• Partnering with you on your unique journey.

  • (913) 991 3974

Posts Tagged :

approval

How to Dispute Irrational Beliefs

Albert Ellis is known as the grandfather of Cognitive Behavior Therapy. He combined humanistic, philosophical, and behavioral therapy to form Rational Emotive Behavior Therapy (REBT) in 1955. A main assumption of REBT is that people contribute to their psychological problems by the way they interpret events. Further, our emotions stem mainly from our beliefs, evaluations, interpretations, and reactions to life situations. REBT assumes that cognitions (thoughts), emotions, and behaviors interact significantly and have a reciprocal cause-and-effect relationship. Additionally, REBT postulates that people are born with a potential for both rational and irrational thinking.

According to Ellis, we have an inborn tendency toward growth and actualization, yet we often sabotage our movement toward growth due to self-defeating patterns we have learned. We originally learn irrational beliefs from significant others during childhood, and we actively reinforce these self-defeating beliefs by repetition, and by behaving as if they are useful. But it is not useful to blame ourselves and others; instead, it is important that we learn how to accept ourselves despite our imperfections. Therefore, a major goal of REBT is to achieve unconditional self-acceptance and unconditional other acceptance; the more one is able to accept him or herself, the more likely he is to accept others.

The therapeutic process involves identifying irrational beliefs, and replacing such beliefs with more rational and effective ways of thinking. Changing one’s thinking results in changing one’s emotional reactions to situations. Ellis succinctly puts it this way, “You mainly feel the way you think.” Some examples of irrational beliefs that lead to self-defeat include: I must have the approval of all the people in my life, or else I am worthless. I must perform all tasks perfectly, or else I am a failure. It is better to avoid life’s difficulties than to try and end up looking foolish.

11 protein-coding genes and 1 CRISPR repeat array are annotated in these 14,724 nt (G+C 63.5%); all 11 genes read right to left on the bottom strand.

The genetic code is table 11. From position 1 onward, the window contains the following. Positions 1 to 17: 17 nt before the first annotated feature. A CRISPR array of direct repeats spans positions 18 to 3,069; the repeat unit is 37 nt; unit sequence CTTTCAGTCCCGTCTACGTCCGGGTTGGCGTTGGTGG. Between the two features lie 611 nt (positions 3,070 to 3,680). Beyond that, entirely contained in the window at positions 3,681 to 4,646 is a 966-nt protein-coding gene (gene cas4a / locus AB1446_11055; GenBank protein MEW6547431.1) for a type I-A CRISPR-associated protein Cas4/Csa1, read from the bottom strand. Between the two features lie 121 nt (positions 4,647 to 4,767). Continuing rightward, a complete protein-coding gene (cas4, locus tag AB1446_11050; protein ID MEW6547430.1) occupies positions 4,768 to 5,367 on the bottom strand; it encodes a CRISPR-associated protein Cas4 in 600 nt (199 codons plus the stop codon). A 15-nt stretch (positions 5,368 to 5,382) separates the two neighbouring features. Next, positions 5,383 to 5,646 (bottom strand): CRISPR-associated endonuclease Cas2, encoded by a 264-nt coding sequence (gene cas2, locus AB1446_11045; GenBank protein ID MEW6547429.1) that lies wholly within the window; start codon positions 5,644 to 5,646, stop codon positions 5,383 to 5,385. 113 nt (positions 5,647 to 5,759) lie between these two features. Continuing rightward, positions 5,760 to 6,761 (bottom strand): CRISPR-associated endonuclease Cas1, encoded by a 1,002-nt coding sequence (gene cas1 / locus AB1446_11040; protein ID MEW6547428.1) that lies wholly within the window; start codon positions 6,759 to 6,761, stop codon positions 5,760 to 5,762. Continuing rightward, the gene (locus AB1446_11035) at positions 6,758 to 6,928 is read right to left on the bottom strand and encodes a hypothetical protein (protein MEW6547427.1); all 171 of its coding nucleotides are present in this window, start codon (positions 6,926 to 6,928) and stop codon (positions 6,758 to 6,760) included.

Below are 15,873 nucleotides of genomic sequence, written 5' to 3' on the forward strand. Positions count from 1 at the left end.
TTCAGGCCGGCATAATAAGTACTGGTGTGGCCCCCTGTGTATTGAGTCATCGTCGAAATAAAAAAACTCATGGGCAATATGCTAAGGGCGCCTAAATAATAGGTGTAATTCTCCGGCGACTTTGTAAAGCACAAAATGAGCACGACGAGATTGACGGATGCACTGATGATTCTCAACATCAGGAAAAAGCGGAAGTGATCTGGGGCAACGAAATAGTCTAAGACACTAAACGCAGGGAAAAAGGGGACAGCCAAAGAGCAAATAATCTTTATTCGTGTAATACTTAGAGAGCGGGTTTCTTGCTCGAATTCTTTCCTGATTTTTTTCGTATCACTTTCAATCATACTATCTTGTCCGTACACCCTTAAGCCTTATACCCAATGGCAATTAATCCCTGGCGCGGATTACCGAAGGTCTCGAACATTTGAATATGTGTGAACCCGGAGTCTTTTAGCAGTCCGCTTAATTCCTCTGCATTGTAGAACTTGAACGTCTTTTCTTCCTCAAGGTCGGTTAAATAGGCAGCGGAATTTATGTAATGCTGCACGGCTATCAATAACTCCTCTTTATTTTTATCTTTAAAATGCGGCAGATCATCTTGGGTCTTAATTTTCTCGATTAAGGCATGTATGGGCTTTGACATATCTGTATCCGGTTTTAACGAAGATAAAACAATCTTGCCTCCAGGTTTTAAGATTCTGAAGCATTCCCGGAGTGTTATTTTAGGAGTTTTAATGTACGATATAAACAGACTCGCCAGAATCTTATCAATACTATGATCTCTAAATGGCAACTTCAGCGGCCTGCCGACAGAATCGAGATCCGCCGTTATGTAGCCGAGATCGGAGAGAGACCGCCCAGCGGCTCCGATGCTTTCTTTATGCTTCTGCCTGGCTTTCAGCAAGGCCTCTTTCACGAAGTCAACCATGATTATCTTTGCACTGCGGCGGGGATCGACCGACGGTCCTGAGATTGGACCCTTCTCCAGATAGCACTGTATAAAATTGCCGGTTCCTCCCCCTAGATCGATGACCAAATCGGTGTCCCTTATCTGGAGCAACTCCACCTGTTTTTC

The A-B-C framework and method of disputing irrational beliefs is central to REBT theory and practice.

A = an event, behavior, or attitude
B = belief about the event
C = emotional & behavioral consequence or reaction (can be healthy or unhealthy)
D = disputing irrational or self-defeating beliefs
E = effective philosophy of replacing unhealthy thoughts with healthy ones
F = a new set of healthy feelings

A (the activating event) does not cause C (the emotional consequence); rather, B (the person’s belief about the event) largely causes C. D is the application of methods to challenge irrational beliefs by detecting, debating, and discriminating irrational (self-defeating) beliefs from rational (self-helping) beliefs. E is the new and effective belief system that consists of replacing unhealthy thoughts with healthy ones. In doing this, F (a new set of healthy feelings) is created.ABC Framework 11

In summary, Rational Emotive Behavior Therapy entails the following steps: (1) acknowledge that we are largely responsible for our own emotional problems, (2) accept that we have the ability to change these disturbances significantly, (3) recognize that our emotional problems often stem from irrational beliefs, (4) accurately perceive these beliefs, (5) see the value of disputing such self-defeating beliefs, (6) accept that we need to counteract our dysfunctional beliefs/feelings/behaviors, and (7) practice these methods to improve current and future circumstances.

References:
Corey, Gerald. Theory and Practice of Counseling and Psychotherapy. Belmont. Thomas Learning, Inc. 2005.

Raised by an Addict [Part I]

In her memoir, There was a Little Girl: The Real Story of My Mother and Me, Brooke Shields paints an honest and vivid picture depicting her experience of being raised by an alcoholic mother.